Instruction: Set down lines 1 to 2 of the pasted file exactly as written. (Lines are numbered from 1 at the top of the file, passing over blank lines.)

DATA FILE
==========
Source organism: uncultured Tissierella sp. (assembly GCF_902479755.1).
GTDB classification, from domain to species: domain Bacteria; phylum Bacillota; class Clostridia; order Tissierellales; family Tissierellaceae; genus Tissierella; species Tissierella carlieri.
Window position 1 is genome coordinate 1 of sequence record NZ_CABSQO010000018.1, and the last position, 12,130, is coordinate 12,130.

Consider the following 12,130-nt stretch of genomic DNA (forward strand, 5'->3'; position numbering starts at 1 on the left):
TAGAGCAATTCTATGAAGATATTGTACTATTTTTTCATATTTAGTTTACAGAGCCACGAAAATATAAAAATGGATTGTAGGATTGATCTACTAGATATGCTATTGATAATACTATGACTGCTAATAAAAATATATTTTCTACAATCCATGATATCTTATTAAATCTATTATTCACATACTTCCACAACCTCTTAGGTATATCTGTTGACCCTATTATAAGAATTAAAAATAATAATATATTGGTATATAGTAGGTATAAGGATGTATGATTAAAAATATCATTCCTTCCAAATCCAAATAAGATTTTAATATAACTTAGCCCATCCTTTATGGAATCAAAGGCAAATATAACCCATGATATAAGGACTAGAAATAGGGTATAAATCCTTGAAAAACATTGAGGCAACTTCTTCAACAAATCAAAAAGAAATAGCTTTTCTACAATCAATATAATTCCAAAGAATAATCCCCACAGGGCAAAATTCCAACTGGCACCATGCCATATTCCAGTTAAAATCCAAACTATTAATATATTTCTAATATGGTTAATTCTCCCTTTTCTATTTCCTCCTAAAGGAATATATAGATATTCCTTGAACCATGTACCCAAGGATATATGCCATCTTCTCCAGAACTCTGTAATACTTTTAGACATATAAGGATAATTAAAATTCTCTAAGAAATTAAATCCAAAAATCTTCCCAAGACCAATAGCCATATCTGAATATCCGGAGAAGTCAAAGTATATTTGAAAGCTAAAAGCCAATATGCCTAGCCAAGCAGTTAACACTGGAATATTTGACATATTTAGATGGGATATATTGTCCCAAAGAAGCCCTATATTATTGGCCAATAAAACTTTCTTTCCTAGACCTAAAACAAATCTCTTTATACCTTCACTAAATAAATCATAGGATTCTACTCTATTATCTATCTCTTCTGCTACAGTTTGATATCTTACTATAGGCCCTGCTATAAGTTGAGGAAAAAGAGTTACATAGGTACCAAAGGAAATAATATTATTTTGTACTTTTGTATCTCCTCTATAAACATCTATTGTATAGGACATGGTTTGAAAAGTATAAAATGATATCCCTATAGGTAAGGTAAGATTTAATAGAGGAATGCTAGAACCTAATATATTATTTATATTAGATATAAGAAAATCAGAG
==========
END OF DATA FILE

Source organism: uncultured Tissierella sp. (assembly GCF_902479755.1).
GTDB classification, from domain to species: domain Bacteria; phylum Bacillota; class Clostridia; order Tissierellales; family Tissierellaceae; genus Tissierella; species Tissierella carlieri.